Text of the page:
Epiphytes, plants that grow atop other plants without taking nutrients from them, thrive especially in tropical rainforests. Adapted to capture moisture and nutrients from their surroundings, they enrich biodiversity, offering habitats to various organisms, and hold significant economic value, particularly in the horticultural industry.


Epiphytes are plants that grow on other plants for physical support. They are not parasitic and do not extract nutrients from their host plant. Instead, they obtain water and nutrients from the air, rain, and sometimes from debris accumulating around them.

Origins & Distribution

  • Tropical rainforests are hotspots for epiphytic plants due to high humidity and constant rainfall, but they can be found in various climates and regions worldwide.
  • Examples include orchids, ferns, and mosses in rainforests, and lichens in more temperate zones.

Classification & Diversity

Epiphytes can be classified into various groups:

  • Bromeliads: A family of tropical and subtropical plants that includes both terrestrial and epiphytic species.
  • Orchids: A large and diverse family with many epiphytic species. They’re found in various habitats from rainforests to arid environments.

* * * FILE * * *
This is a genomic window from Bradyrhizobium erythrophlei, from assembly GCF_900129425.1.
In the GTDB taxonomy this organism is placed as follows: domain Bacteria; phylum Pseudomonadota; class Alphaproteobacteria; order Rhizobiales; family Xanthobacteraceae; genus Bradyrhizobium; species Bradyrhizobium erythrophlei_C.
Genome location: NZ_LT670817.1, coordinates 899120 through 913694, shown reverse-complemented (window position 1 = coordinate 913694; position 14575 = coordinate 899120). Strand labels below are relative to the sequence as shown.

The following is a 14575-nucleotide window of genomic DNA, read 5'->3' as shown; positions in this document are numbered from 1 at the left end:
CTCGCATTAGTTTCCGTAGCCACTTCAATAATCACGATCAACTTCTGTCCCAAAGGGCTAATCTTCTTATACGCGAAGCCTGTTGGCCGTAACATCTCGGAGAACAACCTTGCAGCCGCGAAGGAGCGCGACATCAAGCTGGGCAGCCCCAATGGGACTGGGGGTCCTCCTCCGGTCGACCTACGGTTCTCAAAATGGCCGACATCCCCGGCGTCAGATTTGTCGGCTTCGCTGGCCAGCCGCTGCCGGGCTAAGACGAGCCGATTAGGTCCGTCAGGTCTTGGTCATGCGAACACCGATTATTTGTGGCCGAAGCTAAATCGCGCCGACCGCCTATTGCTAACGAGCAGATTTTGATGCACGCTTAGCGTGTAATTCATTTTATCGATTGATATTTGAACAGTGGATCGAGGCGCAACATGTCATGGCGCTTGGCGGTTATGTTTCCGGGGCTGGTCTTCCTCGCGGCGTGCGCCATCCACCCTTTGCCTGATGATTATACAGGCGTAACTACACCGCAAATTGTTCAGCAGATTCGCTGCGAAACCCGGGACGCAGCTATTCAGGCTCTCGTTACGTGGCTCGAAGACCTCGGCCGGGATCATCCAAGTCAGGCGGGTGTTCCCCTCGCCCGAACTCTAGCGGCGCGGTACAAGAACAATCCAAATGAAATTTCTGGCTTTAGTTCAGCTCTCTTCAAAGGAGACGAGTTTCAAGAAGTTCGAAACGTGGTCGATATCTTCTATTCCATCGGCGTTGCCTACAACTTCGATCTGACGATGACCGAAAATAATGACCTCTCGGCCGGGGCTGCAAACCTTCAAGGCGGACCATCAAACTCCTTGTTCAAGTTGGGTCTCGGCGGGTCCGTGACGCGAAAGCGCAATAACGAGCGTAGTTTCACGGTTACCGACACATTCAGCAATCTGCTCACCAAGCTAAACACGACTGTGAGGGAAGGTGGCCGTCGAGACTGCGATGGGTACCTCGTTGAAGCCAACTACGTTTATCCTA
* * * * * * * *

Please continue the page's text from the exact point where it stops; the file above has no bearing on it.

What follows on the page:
• Ferns: Many ferns are epiphytes, especially in tropical rainforests.
  • Mosses and Lichens: Common in both tropical and temperate regions. Lichens are symbiotic associations between fungi and algae.


  • Specialized Roots: Epiphytes often have modified aerial roots that can absorb moisture and nutrients from the atmosphere.
  • Trichomes: Specialized structures in bromeliads that help them capture and store water.
  • Camouflaged Leaves: Some epiphytes have leaves that mimic their host plant’s foliage to blend in.

Ecological Role

  • Provide habitats for other organisms, including insects, birds, and small mammals.
  • Contribute to the nutrient cycle by trapping falling organic material, which then decomposes, making nutrients available to both the epiphyte and the host plant.
  • Enhance biodiversity: Increase structural complexity in forests, creating more niches for other organisms.


  • Loss of epiphytic habitats, such as deforestation in tropical rainforests, threatens many specialized species.
  • Climate change impacts: Changes in rainfall, humidity, and temperature can affect the health and distribution of epiphytes.

Human Uses

  • Many epiphytic orchids and bromeliads are cultivated for ornamental purposes.
  • Some have traditional medicinal uses in various cultures.
  • Serve as indicators of environmental health, especially lichens which are sensitive to air quality.

Interactions with Host Plants

  • Epiphytes generally don’t harm their hosts. However, if their numbers become too large, they can block sunlight and add significant weight, potentially stressing the host.
  • They can benefit their host by increasing humidity around them, trapping nutrients, or providing additional habitat for beneficial species.